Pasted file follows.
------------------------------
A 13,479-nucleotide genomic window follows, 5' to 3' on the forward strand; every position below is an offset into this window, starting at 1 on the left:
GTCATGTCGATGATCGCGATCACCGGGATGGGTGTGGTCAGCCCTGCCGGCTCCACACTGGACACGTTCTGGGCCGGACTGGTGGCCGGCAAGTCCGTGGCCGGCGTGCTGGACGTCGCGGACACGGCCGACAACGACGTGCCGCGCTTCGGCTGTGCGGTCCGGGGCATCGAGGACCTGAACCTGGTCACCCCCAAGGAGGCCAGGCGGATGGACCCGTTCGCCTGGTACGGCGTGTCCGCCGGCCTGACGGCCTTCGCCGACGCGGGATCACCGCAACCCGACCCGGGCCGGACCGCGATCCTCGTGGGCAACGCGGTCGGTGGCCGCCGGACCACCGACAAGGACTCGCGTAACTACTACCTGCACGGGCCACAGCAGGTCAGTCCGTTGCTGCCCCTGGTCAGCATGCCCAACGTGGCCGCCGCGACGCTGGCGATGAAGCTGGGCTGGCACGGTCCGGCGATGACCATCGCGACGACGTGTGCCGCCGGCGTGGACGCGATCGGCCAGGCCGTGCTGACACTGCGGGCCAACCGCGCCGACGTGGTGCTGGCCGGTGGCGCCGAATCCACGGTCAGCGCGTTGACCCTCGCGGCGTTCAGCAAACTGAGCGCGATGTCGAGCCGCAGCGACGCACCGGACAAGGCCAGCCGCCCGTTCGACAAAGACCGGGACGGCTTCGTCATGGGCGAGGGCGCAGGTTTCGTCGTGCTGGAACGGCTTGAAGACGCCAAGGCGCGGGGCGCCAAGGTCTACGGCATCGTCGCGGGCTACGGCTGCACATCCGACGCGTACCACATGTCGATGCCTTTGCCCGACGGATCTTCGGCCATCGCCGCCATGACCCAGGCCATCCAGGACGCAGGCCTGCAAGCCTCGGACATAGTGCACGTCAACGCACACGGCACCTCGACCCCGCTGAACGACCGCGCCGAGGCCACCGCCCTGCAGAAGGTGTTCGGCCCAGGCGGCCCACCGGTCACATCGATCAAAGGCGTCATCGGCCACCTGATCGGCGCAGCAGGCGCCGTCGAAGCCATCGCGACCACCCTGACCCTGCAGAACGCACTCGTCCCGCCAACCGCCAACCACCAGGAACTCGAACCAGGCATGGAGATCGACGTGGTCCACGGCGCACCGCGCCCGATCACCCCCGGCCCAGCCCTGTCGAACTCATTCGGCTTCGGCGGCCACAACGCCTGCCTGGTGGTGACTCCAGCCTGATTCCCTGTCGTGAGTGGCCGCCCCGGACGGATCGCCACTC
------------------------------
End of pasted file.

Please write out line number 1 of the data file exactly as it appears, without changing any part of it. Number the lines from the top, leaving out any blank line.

A 13,479-nucleotide genomic window follows, 5' to 3' on the forward strand; every position below is an offset into this window, starting at 1 on the left: